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Cash Flow Advisory: The Definitive Guide

Everything you ever needed to know, and more, about cash flow and cash flow advisory

By Kelvin Gieck | Updated April 16, 2021

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If there were a competition for the two most over-generalized yet ubiquitous terms in the accounting industry, “cash flow” and “advisory” would definitely be at the top of the list. Combine them together, and you have likely created the accounting equivalent of the Jackalope.

Wait a minute. Did I just date myself there? Probably.

For those of you who don’t know what a Jackalope is, you are either: “a” far younger than me, or “b” weren’t plugged into America’s Funniest People in any way, shape or form in the '90s.

If that’s piqued your interest you can check out a choppy VHS recording of what all the fuss is about here. If you don’t know what a VHS is… well... sigh.

All joking aside, I’ll pat myself on the back here and say that the Jackalope analogy is really striking. Let’s unpack it a bit. Jackalope: a mythical being of popular lore. Cash flow advisory: pretty much the same thing.

As a professional, you’ve likely read several in depth studies and attended many conventions where you were told that cash flow advisory was the solution to all of your, and your clients’ problems. It’s, apparently, the number one issue and concern of all small businesses. So if nothing else, it’s popular.

Now ask yourself, have you ever had a great explanation of what, exactly, cash flow advisory really is? Have you ever seen cash flow advisory really broken down? Probably not. So is it mythical? Absolutely.

So there you have it. Cash flow advisory is the accounting equivalent of a Jackalope.

And that’s precisely why we created this definitive guide. There shouldn't be this much confusion or mysticism around the topic for something so important to all small businesses and their trusted professionals. We’re going to lay out everything there is to know and break it all down. We’re going to give you a true, comprehensive understanding of everything related to cash flow and cash flow advisory.

We hope you enjoy it reading this guide as much as we enjoyed creating it.

Cash Flow: What Exactly Is It?

First things first, let’s actually dive into what cash flow is. This helps give us a little more context around why it’s essential and who exactly it’s important to (very cliche spoiler alert: it’s crucial to every small business).

 

What Is Cash Flow?

Wikipedia defines cash flow as: a real or virtual movement of money...

That’s probably not the most enlightening definition of cash flow we’ve ever heard. But if one reads on, we see another section on Wikipedia called Cash Flow Analysis. Here we can see contributors defining cash flow as a measure that helps:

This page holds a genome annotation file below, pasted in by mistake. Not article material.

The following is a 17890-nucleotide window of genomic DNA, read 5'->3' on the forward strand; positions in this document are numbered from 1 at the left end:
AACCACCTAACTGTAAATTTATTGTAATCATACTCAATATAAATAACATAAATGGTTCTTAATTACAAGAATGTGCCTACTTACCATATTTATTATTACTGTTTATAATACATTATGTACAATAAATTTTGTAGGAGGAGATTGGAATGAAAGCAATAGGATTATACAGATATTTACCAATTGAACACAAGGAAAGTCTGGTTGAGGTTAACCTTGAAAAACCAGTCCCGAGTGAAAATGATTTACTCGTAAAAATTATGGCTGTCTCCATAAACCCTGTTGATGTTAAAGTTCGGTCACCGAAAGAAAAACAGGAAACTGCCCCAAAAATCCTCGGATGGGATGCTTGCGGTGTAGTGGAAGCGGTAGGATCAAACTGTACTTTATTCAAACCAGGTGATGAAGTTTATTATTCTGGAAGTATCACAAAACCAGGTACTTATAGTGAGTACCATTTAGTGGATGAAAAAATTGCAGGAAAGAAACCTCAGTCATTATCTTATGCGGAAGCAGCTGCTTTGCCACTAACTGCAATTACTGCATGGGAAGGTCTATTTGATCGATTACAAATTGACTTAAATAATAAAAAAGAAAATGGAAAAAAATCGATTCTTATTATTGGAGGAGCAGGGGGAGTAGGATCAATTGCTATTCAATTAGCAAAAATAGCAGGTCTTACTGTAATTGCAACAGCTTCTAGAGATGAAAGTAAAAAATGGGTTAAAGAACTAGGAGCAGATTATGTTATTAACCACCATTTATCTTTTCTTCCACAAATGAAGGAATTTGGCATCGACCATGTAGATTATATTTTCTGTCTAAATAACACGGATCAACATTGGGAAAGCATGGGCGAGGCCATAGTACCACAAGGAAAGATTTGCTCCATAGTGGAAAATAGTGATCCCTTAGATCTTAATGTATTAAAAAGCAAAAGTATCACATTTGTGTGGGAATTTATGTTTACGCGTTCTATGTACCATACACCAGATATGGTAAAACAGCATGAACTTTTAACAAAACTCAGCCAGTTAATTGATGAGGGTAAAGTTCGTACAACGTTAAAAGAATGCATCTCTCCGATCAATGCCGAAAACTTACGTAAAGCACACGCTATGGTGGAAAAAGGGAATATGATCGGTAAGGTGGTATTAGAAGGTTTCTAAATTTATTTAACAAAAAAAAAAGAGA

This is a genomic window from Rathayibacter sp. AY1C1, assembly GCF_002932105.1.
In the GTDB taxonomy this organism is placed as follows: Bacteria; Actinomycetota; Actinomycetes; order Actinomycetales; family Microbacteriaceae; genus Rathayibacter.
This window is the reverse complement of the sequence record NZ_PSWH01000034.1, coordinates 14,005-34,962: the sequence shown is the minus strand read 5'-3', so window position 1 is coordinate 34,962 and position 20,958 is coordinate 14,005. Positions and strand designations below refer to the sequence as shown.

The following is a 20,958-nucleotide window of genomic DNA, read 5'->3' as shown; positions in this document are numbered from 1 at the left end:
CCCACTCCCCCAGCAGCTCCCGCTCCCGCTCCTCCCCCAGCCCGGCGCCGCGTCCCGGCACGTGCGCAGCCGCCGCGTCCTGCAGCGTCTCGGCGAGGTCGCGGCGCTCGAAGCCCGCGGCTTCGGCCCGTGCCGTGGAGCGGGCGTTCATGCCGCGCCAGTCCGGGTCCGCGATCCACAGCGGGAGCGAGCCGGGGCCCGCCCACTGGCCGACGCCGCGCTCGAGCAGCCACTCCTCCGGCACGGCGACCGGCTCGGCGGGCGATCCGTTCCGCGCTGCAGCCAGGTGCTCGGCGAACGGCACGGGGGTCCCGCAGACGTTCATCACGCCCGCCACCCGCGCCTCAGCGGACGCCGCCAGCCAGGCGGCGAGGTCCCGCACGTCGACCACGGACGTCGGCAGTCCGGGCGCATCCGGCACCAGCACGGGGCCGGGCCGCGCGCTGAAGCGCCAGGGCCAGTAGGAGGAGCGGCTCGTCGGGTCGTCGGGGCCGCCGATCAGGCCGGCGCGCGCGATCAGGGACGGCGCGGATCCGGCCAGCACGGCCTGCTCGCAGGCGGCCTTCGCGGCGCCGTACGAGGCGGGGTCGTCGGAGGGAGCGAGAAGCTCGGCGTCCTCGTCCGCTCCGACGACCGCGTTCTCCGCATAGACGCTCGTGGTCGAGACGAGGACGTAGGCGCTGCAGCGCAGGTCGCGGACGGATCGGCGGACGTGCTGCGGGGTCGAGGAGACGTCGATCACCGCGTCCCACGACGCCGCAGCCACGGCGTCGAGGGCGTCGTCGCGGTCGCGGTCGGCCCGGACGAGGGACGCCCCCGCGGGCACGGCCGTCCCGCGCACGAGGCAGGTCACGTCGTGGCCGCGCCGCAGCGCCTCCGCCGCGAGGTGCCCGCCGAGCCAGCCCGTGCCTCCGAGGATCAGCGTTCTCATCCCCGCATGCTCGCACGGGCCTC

• Assess business liquidity
  • As an alternative measure to business profits
  • As a measure of the quality of the profits of a business

It is also something that is “loosely” based on cash flow statement accounting standards and is very fluid in time and measure...

Are we picking on Wikipedia here? Absolutely.

The funny part is that nothing in Wikipedia is incorrect. It is 100% spot on. But what it shows is how overcomplicated we (as in the human race) can make something.

So let’s hone in on it more and really try to define cash flow in a simple and valuable way.

 

What Is Cash Flow? The Simplified Version

Credit where it’s due, Investopedia probably has the most concise definition of cash flow we have seen. The writer, Adam Hayes, does a great job of summarizing it at a basic level:

“Cash flows are the net amount of cash and cash-equivalents being transferred into and out of a business. Cash received are inflows, and money spent are outflows.”

He furthers this by stating that:

“At a fundamental level, a company’s ability to create value for shareholders is determined by its ability to generate positive cash flows.”

So while cash flow is related to everything Wikipedia described, liquidity, profits, accounting standards and more, it is genuinely just a measure of the cash that comes into and out of any business. And the more of it you have, the better off your business is.

Why overcomplicate it. Cash flow is simply the amount of money that flows into and out of a business. And the more of it, the merrier.

 

Cash Flow: What Exactly It Isn't

Okay, so now we have a simplified definition of cash flow. But what about all these other terms that are used to assess cash flow? Operating cash flow, free cash flow, EBITDA. We can even see with Wikipedia’s definition that some tie cash flow to net profit.

Why is this?

Firstly, because cash flow is the single most crucial measure in business, a company will surely fail without positive cash and positive cash flow. Secondly, because industries are very different in form and function, cash flow can mean different things to different people. Some, for example, need inventory while others don’t. Having cash flow definitions that encompass these, while likely overwhelming, is actually helpful.